“Once again, the kingdom of heaven is like a net that was let down into the lake and caught all kinds of fish. When it was full, the fishermen pulled it up on the shore. Then they sat down and collected the good fish in baskets, but threw the bad away. This is how it will be at the end of the age. The angels will come and separate the wicked from the righteous and throw them into the blazing furnace, where there will be weeping and gnashing of teeth” (Matthew 13:47-50).
It was not the fishermen’s job to make sure every fish was good, and they did not take it personally if some went bad. It was only their job to make the cast.
Sift the good moments out from the bad, and don’t take the rejection personally.
What Is the Meaning of Matthew 4:19 and Fishers of Men?
Repair the Net
After Jesus called Peter and Andrew to come to follow him, he went further up the beach and found James and John, not casting their nets, but mending them.
A little farther up the shore, he saw two other brothers, James and John, sitting in a boat with their father, Zebedee, repairing their nets. And he called them to come, too (Matthew 4:21).
Nets wore out over time. Maybe they caught a rock and tore, or perhaps they broke under the weight of a load of fish. Regardless of what happened, the constant use wore them down.
Fishers had to take time to mend the nets, repair them, and get them to a place to cast again. There was no shame in that. It was just another part of the job.
Often when you share the gospel, you will get caught on a rock. Maybe a coworker shuts you down, perhaps a family member ridicules you, or maybe you feel like you shared a thousand times and are tired.
It’s ok to stop and take time to mend and repair. Get filled up with Jesus, talk about your pain and hurts, share with a mentor, ask for prayer, and fix the net. There is no shame in that. Whatever you do, don’t give up.
Even when rejected, Jesus was asking them to cast again.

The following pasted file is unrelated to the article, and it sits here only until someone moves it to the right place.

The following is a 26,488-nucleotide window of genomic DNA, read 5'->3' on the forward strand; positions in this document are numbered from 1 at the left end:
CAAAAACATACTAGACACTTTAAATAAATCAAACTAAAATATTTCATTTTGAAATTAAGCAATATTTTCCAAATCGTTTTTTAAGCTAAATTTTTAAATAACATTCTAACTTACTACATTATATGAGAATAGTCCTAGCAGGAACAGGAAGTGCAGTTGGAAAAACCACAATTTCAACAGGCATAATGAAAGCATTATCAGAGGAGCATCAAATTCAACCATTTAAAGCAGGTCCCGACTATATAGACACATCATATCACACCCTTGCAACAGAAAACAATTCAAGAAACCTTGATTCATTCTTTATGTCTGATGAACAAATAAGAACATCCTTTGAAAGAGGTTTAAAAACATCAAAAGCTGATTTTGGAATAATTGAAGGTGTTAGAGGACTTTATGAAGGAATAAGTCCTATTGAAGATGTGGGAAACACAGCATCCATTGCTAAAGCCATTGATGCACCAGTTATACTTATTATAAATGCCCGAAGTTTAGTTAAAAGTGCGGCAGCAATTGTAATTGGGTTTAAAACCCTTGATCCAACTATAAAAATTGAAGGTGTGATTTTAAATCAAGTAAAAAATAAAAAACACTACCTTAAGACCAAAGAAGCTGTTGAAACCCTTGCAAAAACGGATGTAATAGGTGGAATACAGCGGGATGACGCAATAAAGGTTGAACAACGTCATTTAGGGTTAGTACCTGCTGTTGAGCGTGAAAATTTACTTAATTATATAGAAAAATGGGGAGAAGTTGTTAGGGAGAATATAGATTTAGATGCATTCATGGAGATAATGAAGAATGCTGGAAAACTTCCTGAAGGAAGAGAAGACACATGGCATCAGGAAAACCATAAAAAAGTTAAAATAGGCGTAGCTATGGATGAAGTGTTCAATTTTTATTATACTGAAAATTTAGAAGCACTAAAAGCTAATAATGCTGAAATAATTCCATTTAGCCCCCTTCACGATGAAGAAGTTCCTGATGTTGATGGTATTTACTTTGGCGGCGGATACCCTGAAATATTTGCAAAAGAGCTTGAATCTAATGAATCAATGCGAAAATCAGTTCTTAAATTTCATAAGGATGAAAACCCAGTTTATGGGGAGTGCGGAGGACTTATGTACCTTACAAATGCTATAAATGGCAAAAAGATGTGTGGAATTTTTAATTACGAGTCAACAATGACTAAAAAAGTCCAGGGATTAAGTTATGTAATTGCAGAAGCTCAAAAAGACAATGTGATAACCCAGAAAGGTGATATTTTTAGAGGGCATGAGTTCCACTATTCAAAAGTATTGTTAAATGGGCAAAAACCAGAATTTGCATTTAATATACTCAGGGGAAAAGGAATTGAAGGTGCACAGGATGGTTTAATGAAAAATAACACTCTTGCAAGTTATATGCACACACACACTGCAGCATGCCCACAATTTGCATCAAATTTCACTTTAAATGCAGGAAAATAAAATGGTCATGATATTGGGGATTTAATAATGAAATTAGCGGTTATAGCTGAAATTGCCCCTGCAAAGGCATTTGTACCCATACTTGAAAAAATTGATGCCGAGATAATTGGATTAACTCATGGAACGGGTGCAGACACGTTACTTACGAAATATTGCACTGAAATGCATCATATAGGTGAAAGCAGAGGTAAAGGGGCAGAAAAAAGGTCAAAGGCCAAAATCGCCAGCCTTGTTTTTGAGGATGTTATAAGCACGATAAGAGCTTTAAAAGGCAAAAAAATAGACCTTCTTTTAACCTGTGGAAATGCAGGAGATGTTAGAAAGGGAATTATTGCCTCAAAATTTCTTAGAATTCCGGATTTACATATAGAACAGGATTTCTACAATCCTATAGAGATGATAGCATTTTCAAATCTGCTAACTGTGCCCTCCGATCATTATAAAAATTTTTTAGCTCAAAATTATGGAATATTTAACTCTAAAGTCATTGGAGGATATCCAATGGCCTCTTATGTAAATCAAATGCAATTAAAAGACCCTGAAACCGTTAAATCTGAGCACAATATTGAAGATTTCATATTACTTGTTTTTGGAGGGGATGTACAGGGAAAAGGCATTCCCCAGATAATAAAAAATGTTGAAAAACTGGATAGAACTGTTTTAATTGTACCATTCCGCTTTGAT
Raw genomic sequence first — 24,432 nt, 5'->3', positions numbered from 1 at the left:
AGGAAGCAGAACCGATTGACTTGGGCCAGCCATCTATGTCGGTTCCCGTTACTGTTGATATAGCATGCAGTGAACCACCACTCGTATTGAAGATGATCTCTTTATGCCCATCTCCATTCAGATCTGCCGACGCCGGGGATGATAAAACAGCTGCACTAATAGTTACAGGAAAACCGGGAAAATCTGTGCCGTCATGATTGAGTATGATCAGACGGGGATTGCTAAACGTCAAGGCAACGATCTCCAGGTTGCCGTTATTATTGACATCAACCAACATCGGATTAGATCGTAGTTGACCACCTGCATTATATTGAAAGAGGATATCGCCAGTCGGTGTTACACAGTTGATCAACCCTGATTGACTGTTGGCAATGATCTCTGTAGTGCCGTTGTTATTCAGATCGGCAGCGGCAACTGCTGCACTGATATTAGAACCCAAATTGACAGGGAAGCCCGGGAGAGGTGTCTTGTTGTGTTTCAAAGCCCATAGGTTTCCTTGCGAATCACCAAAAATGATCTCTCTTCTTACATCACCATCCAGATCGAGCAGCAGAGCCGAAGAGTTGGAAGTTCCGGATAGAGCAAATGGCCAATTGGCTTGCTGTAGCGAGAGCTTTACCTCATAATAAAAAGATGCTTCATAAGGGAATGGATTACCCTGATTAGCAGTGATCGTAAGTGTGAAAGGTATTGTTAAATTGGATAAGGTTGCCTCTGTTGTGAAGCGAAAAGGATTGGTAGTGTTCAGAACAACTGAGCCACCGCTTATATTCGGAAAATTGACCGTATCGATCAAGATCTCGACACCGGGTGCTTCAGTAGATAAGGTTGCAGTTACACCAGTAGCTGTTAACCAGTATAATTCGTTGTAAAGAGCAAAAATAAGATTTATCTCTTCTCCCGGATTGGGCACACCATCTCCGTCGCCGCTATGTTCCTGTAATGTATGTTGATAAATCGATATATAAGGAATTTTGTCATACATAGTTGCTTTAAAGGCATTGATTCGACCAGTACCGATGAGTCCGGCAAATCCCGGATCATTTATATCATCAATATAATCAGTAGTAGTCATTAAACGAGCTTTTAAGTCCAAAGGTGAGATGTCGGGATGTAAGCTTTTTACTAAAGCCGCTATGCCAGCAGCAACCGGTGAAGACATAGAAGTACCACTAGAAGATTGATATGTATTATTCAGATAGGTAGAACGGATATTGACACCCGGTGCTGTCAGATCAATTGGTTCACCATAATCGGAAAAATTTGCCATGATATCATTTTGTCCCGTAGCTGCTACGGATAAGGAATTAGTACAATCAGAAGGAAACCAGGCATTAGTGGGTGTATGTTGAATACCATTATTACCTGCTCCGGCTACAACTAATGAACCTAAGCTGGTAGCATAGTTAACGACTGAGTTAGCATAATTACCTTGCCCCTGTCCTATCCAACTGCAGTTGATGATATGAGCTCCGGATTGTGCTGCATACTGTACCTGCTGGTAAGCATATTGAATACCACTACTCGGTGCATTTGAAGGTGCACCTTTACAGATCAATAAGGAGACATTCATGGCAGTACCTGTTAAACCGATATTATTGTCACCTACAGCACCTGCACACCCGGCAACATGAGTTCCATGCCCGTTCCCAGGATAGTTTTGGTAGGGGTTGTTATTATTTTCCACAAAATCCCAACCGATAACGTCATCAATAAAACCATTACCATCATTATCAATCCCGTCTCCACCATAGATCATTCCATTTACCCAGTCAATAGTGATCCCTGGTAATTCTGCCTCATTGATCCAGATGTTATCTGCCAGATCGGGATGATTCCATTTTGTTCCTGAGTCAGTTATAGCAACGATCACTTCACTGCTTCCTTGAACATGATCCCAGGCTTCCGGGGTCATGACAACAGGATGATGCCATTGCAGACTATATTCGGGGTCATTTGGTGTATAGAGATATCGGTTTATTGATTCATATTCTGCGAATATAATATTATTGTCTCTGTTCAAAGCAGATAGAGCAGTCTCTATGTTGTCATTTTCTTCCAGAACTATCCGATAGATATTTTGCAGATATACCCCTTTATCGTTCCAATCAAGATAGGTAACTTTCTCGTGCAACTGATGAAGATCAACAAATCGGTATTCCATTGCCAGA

The fishermen knew they would always have to cast again. A big catch tonight did not mean they stopped casting tomorrow. A failed attempt yesterday does not mean there are no fish around today. A torn net does not mean it is over. We must always cast again.
Share the gospel again and choose to love people again. We cannot live today off of yesterday’s fantastic experience or horrible failure. “Great is his faithfulness; his mercies begin afresh each morning” (Lamentations 3:23, NLT).
To be a fisherman did not require a specific degree, intellect, or personality type. But it did require hard work, patience, and the ability not to give up even when the catch was empty.
The fisherman who did not give up would get better, and a catch would always come eventually. The only ones who didn’t catch fish were the ones who gave up. But for those who didn’t, the reward was far greater than the effort it took to make the cast.
This is what it means to be a fisher of men. You do not need to be from a specific culture, class, or educational background. You do not need to be a particular personality type or rank in the church.
What you do need to be is willing to share the gospel with others, be patient, work through rejection, mend your heart when hurt, and get out and try to share again.
As someone who has cast the net of the gospel many times, I can tell you there will be some hardships, but when you see people fall in love with Jesus, the joy far exceeds the pain. Let us pick up our nets and follow Jesus because, in the end, he is worthy.
For further reading:
What Did Jesus Mean to ‘Go and Make Disciples’?
What Does it Mean to Let Your Light Shine?
What Does it Mean to be a Disciple of Christ?
What Are the Marks of a True Believer?
What Does Love in Action Look Like?
What Is the Importance of Having a Spiritual Family?
Photo Credit: ©iStock/Getty Images Plus/smiltena
Taylor Jensen is a missionary, pastor, and world traveler. His passion is to help equip believers with practical ways to ignite their faith and bring Jesus into the world around them. That is the goal of his personal blog Fireplace Faith. Want to Learn How to Hear God's Voice? Subscribe here to get his Free Ebook “8 Biblical Ways to Hear God's Voice.” Reach out to him any time through his blog or through his social media accounts @taylorcjensen.